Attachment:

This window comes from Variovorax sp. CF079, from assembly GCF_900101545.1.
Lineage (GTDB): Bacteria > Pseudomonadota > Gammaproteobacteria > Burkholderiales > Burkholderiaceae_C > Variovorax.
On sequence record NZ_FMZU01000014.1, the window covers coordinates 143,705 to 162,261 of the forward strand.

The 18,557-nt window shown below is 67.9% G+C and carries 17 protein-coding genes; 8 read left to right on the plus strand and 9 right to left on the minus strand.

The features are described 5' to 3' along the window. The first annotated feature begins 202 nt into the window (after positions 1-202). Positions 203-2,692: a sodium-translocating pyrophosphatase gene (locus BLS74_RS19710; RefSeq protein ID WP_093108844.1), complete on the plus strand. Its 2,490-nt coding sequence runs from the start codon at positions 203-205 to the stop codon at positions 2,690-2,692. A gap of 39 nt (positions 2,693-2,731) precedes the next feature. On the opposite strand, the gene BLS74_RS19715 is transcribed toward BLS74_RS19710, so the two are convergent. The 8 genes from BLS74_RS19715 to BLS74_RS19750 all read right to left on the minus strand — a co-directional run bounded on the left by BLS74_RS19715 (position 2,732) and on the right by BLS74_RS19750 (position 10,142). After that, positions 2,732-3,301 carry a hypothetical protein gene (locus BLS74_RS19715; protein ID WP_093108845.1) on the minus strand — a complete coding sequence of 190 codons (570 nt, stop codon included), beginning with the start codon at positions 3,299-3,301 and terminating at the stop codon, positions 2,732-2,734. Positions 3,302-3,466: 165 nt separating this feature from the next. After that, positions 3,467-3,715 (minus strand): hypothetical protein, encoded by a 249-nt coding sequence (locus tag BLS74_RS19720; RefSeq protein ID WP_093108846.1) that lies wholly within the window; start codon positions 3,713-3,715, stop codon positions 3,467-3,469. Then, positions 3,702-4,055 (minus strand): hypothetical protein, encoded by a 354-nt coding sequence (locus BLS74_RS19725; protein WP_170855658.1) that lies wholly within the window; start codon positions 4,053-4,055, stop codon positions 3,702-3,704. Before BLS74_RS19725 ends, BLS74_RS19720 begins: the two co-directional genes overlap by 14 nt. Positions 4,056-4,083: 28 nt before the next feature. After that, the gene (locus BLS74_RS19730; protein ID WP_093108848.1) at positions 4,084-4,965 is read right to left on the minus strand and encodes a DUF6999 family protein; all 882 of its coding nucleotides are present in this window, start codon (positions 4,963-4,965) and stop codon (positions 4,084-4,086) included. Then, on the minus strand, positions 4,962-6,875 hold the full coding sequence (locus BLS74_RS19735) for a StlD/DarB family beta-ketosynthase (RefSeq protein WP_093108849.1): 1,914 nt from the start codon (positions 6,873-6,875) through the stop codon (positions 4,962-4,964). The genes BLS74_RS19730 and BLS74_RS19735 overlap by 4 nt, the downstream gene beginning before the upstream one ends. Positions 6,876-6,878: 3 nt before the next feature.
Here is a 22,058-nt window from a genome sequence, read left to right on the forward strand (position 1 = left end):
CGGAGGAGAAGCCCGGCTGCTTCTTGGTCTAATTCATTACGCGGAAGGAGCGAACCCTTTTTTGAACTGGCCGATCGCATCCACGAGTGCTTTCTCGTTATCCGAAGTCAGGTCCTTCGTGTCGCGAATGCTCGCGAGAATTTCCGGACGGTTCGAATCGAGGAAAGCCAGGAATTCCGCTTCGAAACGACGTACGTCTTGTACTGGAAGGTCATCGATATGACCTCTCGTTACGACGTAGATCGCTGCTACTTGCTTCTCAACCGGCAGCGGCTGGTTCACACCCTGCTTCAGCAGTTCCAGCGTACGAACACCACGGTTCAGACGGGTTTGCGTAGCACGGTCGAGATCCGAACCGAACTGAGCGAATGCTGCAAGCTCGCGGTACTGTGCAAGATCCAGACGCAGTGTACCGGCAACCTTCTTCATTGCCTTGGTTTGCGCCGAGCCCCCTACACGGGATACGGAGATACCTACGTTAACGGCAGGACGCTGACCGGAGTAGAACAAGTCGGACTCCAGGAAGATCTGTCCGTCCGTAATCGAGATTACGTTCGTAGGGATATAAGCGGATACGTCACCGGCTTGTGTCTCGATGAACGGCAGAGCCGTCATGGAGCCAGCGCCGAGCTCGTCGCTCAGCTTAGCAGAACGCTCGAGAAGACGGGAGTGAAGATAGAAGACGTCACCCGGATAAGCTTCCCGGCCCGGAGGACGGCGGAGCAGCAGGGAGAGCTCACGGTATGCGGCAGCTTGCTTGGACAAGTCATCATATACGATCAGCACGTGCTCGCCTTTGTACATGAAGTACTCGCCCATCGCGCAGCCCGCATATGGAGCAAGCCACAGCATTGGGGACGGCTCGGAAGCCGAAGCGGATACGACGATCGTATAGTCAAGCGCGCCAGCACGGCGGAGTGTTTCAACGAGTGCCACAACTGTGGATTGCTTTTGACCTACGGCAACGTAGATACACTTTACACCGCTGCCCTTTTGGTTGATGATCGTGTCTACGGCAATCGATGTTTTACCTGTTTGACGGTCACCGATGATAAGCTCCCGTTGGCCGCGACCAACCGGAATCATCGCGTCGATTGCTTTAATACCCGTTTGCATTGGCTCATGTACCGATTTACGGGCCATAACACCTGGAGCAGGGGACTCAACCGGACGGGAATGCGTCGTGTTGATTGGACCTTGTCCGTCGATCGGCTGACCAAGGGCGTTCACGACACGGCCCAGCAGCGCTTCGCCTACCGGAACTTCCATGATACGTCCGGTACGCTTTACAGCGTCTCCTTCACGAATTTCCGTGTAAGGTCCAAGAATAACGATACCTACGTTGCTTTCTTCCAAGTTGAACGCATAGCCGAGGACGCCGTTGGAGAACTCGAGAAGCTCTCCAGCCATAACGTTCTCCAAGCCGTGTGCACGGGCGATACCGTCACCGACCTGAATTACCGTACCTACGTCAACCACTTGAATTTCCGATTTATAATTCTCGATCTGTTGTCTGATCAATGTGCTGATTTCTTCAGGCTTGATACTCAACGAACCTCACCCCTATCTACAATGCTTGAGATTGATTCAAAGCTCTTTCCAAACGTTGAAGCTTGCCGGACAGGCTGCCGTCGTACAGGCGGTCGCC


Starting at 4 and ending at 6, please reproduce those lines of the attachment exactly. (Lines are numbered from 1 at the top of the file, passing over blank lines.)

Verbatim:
The 18,557-nt window shown below is 67.9% G+C and carries 17 protein-coding genes; 8 read left to right on the plus strand and 9 right to left on the minus strand.

The features are described 5' to 3' along the window. The first annotated feature begins 202 nt into the window (after positions 1-202). Positions 203-2,692: a sodium-translocating pyrophosphatase gene (locus BLS74_RS19710; RefSeq protein ID WP_093108844.1), complete on the plus strand. Its 2,490-nt coding sequence runs from the start codon at positions 203-205 to the stop codon at positions 2,690-2,692. A gap of 39 nt (positions 2,693-2,731) precedes the next feature. On the opposite strand, the gene BLS74_RS19715 is transcribed toward BLS74_RS19710, so the two are convergent. The 8 genes from BLS74_RS19715 to BLS74_RS19750 all read right to left on the minus strand — a co-directional run bounded on the left by BLS74_RS19715 (position 2,732) and on the right by BLS74_RS19750 (position 10,142). After that, positions 2,732-3,301 carry a hypothetical protein gene (locus BLS74_RS19715; protein ID WP_093108845.1) on the minus strand — a complete coding sequence of 190 codons (570 nt, stop codon included), beginning with the start codon at positions 3,299-3,301 and terminating at the stop codon, positions 2,732-2,734. Positions 3,302-3,466: 165 nt separating this feature from the next. After that, positions 3,467-3,715 (minus strand): hypothetical protein, encoded by a 249-nt coding sequence (locus tag BLS74_RS19720; RefSeq protein ID WP_093108846.1) that lies wholly within the window; start codon positions 3,713-3,715, stop codon positions 3,467-3,469. Then, positions 3,702-4,055 (minus strand): hypothetical protein, encoded by a 354-nt coding sequence (locus BLS74_RS19725; protein WP_170855658.1) that lies wholly within the window; start codon positions 4,053-4,055, stop codon positions 3,702-3,704. Before BLS74_RS19725 ends, BLS74_RS19720 begins: the two co-directional genes overlap by 14 nt. Positions 4,056-4,083: 28 nt before the next feature. After that, the gene (locus BLS74_RS19730; protein ID WP_093108848.1) at positions 4,084-4,965 is read right to left on the minus strand and encodes a DUF6999 family protein; all 882 of its coding nucleotides are present in this window, start codon (positions 4,963-4,965) and stop codon (positions 4,084-4,086) included. Then, on the minus strand, positions 4,962-6,875 hold the full coding sequence (locus BLS74_RS19735) for a StlD/DarB family beta-ketosynthase (RefSeq protein WP_093108849.1): 1,914 nt from the start codon (positions 6,873-6,875) through the stop codon (positions 4,962-4,964). The genes BLS74_RS19730 and BLS74_RS19735 overlap by 4 nt, the downstream gene beginning before the upstream one ends. Positions 6,876-6,878: 3 nt before the next feature.
Here is a 22,058-nt window from a genome sequence, read left to right on the forward strand (position 1 = left end):